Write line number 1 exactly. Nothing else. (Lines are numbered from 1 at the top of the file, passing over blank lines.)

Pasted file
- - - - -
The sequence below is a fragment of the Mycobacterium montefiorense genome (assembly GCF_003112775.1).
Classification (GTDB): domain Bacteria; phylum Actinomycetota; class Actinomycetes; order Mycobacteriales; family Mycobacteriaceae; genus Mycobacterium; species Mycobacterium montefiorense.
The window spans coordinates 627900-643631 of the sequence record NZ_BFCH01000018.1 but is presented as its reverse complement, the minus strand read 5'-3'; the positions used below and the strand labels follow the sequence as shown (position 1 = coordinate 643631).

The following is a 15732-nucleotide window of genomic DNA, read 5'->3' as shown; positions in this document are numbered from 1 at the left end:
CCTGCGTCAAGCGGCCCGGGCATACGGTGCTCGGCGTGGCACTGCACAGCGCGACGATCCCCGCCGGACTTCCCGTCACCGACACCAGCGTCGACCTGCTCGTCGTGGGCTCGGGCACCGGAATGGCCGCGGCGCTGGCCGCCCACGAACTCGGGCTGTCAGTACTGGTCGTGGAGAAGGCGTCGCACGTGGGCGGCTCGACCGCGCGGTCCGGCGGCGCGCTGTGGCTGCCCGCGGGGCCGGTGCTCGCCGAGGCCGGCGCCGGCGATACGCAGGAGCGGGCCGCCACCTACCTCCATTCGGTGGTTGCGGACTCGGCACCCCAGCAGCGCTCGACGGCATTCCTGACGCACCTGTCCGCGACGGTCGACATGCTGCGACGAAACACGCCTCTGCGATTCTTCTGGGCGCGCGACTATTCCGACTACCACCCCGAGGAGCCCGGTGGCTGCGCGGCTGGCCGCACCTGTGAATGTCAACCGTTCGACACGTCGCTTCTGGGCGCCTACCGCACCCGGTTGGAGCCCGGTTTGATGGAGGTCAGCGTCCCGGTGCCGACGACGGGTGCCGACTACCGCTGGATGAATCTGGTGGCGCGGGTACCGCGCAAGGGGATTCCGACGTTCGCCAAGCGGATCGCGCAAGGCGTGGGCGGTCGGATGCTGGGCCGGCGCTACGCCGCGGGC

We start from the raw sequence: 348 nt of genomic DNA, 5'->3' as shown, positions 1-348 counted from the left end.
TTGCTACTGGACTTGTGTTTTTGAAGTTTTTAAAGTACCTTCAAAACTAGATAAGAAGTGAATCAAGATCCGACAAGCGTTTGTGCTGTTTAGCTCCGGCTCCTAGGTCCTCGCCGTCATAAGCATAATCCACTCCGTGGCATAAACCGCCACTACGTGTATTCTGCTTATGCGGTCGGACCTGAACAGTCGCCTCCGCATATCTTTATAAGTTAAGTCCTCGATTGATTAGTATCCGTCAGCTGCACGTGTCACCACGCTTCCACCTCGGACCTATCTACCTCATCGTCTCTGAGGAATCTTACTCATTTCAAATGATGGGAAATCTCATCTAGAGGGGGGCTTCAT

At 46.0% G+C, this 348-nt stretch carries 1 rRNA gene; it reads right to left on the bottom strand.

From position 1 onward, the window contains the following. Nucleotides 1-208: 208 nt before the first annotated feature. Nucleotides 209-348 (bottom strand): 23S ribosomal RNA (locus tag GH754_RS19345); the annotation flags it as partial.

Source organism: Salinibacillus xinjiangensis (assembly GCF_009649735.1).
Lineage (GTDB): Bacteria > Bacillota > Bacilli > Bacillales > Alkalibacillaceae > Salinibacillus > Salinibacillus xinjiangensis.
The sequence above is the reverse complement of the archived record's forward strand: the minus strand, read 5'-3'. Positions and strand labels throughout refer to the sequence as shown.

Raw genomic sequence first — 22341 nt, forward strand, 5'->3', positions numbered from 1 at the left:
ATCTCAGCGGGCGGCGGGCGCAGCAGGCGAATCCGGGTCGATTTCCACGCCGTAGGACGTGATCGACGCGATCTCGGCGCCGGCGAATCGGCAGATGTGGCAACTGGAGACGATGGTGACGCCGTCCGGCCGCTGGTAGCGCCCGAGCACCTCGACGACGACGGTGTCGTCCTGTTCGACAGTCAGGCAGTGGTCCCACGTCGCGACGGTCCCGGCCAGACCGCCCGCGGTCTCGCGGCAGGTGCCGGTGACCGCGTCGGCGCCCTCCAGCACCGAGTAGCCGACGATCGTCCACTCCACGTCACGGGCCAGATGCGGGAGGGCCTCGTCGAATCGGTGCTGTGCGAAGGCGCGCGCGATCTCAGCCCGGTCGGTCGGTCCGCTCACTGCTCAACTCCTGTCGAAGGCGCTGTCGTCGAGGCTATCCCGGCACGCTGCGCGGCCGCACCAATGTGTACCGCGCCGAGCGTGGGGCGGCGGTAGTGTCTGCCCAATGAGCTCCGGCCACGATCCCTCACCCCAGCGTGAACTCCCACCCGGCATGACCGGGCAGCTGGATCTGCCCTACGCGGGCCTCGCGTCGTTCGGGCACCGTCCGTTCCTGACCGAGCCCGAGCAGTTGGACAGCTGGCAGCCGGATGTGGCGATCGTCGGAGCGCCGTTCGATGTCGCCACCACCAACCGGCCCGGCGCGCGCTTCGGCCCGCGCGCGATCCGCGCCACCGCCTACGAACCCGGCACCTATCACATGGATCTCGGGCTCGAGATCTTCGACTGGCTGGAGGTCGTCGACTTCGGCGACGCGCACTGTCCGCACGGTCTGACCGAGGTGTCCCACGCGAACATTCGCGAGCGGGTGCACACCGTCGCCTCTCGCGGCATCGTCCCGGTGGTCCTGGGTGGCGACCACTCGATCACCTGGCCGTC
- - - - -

The sequence below is a fragment of the Mycobacterium montefiorense genome (assembly GCF_003112775.1).